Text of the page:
(Reuters) — Half a century ago, actor and activist Sashen Littlefeather took the stage at the Academy Awards show in a traditional buckskin dress, declining the Oscars on behalf of Marlon Brando, and becoming a Native American by the film industry. started to give a speech about the abuse of
At the 1973 ceremony, he was booed after 60 seconds for a remark that drew attention to an Indigenous protest in Woundney, South Dakota. She was then professionally boycotted by the film industry for decades.
On Saturday night, Littlefeather, now 75, was greeted with thunderous applause as she took the stage to reflect on her protests at an event honoring her at the Academy Museum in Los Angeles.
“Well, I made it. It took me 50 years,” she said.
The event, “An Evening with Sacheen Littlefeather,” featured live Native American performances streamed on the museum’s YouTube page.
Her friend Bland boycotted the 45th Annual Oscar Awards, citing Native American stereotypes in movies and television. The Best Actor winner who played Vito Corleone in “The Godfather” asked Little Feather to attend in his place.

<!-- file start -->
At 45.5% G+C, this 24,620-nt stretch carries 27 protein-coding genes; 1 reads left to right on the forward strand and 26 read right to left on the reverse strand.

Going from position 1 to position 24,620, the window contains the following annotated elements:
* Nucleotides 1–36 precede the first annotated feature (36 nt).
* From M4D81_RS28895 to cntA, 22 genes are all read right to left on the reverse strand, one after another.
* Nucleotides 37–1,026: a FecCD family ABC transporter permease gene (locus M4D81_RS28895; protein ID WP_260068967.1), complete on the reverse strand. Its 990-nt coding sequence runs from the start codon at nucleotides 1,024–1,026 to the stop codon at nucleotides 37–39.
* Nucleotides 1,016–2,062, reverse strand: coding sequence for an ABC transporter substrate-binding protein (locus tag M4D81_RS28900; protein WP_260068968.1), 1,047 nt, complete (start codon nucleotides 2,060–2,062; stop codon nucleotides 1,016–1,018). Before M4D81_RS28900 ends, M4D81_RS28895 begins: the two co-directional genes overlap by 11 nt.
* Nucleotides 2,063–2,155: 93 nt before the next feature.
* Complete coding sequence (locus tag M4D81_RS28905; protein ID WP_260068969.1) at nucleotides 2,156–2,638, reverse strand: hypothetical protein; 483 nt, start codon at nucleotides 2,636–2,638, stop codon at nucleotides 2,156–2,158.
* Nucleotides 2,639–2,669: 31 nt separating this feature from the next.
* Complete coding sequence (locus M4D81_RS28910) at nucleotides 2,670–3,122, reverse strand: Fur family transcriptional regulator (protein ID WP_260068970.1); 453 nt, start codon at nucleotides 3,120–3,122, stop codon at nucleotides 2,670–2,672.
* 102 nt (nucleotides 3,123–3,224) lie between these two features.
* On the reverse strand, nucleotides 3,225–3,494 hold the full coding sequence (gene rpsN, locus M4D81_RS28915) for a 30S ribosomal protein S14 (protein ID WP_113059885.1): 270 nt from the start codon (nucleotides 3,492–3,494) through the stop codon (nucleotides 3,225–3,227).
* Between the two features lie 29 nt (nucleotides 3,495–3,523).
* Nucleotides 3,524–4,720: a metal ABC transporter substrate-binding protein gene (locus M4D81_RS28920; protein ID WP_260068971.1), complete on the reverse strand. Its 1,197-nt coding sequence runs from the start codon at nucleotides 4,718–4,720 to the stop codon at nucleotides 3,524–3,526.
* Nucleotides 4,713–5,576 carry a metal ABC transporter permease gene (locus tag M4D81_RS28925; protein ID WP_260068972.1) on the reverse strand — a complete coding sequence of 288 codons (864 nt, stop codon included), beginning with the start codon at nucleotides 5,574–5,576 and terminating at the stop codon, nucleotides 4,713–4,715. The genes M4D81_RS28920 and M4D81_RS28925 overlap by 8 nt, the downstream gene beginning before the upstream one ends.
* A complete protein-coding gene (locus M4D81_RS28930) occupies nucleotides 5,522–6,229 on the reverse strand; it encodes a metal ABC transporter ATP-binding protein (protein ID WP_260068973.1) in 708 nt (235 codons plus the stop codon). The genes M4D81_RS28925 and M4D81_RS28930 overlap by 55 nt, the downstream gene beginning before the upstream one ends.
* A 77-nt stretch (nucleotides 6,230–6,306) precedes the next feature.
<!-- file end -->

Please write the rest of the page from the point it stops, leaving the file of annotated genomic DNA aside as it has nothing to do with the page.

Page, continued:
In addition to the boos, Littlefeather recalled on Saturday, people gesturing tomahawk chops and mocking “Indian” whoops.”Big John Wayne was ready to attack me.” He had to be held back by six guards,” she said.
Saturday’s program included reading a letter of apology for the Academy of Motion Picture Arts and Sciences’ treatment of Littlefeather.
“When you stood on the Oscar stage in 1973 and refused to accept the Oscar on behalf of Marlon Brando, you made a powerful statement acknowledging the film industry’s misrepresentation and abuse of Native Americans, and made a statement about the need for it. It continued to remind them of the respect and importance of human dignity,” the letter said.
She said, “I accept this apology as an acknowledgment not just for me, but for our (Native American) nation as a whole. Our nation needs to hear this apology.” .”